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Van Moorsel takes Olympic TT; Demet-Barry earns silver

In the days leading up to women’s Olympic time trial, Dutchwoman Leontien Zijlaard-van Moorsel admitted she thought she might not be able to start. The triple gold-medalist from Sydney crashed hard in Sunday’s road race and said she had pain all over her body. But with the end of her career looming, Zijlaard-van Moorsel couldn’t let that be her final cycling memory. On Wednesday she authored a more appropriate chapter, winning a gold medal on a sun-kissed 24km course in the coastal suburbs of Athens. Zijlaard-van Moorsel stopped the clock in 31:11.53, 24.09 seconds ahead of American Dede

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By Jason Sumner, VeloNews associate editor

Photo: AFP

Photo: AFP

In the days leading up to women’s Olympic time trial, Dutchwoman Leontien Zijlaard-van Moorsel admitted she thought she might not be able to start. The triple gold-medalist from Sydney crashed hard in Sunday’s road race and said she had pain all over her body. But with the end of her career looming, Zijlaard-van Moorsel couldn’t let that be her final cycling memory. On Wednesday she authored a more appropriate chapter, winning a gold medal on a sun-kissed 24km course in the coastal suburbs of Athens.

Zijlaard-van Moorsel stopped the clock in 31:11.53, 24.09 seconds ahead of American Dede Barry, who gave the U.S. cycling team its first medal of these Games. Karin Thürig completed the podium, scoring a bronze for Switzerland. Thürig’s mark of 31:54.89 was 20.07 better than American Christine Thorburn, who settled for fourth.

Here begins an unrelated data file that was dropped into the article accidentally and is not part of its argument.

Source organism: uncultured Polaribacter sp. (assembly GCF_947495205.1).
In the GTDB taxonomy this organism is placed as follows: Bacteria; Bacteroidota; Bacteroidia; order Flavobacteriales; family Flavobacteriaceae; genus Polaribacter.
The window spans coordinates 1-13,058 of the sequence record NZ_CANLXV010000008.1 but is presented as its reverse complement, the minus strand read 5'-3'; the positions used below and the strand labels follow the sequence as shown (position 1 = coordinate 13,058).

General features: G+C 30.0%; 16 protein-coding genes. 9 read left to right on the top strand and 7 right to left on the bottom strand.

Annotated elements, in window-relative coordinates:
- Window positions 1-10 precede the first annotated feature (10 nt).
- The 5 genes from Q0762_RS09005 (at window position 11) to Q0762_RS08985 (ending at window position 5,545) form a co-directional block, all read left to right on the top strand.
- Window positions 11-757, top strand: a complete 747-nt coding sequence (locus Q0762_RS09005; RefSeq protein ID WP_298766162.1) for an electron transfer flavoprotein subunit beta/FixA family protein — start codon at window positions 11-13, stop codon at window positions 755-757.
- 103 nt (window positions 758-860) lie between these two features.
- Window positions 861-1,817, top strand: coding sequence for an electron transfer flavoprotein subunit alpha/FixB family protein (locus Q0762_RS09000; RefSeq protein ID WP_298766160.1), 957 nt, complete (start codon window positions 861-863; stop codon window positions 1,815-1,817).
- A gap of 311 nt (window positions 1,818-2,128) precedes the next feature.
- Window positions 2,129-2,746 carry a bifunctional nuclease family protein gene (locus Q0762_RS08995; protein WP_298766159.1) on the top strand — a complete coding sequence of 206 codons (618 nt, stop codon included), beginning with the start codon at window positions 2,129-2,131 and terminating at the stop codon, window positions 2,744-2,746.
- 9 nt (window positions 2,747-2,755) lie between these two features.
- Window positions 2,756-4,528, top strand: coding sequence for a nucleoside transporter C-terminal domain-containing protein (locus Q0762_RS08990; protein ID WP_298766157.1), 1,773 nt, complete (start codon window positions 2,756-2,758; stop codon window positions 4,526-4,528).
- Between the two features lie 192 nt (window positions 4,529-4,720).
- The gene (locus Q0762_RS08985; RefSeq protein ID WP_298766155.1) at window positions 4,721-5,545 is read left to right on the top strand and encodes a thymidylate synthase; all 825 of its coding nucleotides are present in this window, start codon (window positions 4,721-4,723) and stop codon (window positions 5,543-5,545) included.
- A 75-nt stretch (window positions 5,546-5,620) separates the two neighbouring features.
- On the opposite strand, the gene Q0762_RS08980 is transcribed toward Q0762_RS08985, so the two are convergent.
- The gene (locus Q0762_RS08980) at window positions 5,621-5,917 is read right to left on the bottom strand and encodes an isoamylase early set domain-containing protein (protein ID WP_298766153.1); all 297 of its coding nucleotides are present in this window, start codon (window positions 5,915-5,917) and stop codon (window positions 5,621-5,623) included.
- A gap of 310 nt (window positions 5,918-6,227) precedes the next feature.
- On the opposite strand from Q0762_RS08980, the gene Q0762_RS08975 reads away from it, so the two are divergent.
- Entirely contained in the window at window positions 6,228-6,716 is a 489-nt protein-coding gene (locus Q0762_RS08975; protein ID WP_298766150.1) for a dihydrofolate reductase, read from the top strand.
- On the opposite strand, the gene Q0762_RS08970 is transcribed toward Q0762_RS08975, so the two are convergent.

“After I crashed I thought it was over,” said Zijlaard-van Moorsel. “But I slept good on Sunday night and Monday morning I thought I have been training too hard for so long to end my career in a bad way.”

Come race day, Zijlaard-van Moorsel was still hurting and said her head started throbbing at the 10km mark. But afterward she joked that the time trial was “about pain anyway, so what’s a little more.”

The day’s racing kicked off at 1 p.m. local time under clear blue skies. The wind, which had been blowing steadily the two previous days, was barley a factor. But, as has been the case throughout these Olympics, the heat was. Weather reports had the temperature at 84, but out on the freshly paved roads it was much warmer.

Just as she had back in June at the U.S. national championships, Thorburn posted the day’s first fast time and then had to sit back and wait.

“It’s just like nationals,” said the Webcor rider, who won that race in Moreno Valley, California, which earned her an Olympic berth. “There I had to worry about another race, at least here I can just hang out and watch.”

What Thorburn saw was the ensuing seven riders in the 25-rider field, including powerhouses Nicole Cooke and Mirjam Melchers, miss her mark. It wasn’t until Barry came through at 31:35.62, that Thorburn was pushed out of the No. 1 spot.

Barry and the team had moved out of the Olympic Village after the road race, and the Boulder, Colorado-resident said the change of scenery definitely helped.

“It was amazing to be surrounded by so many great athletes,” the T-Mobile rider said. “But it was chaos, too. It was good to come down here and relax a little more.”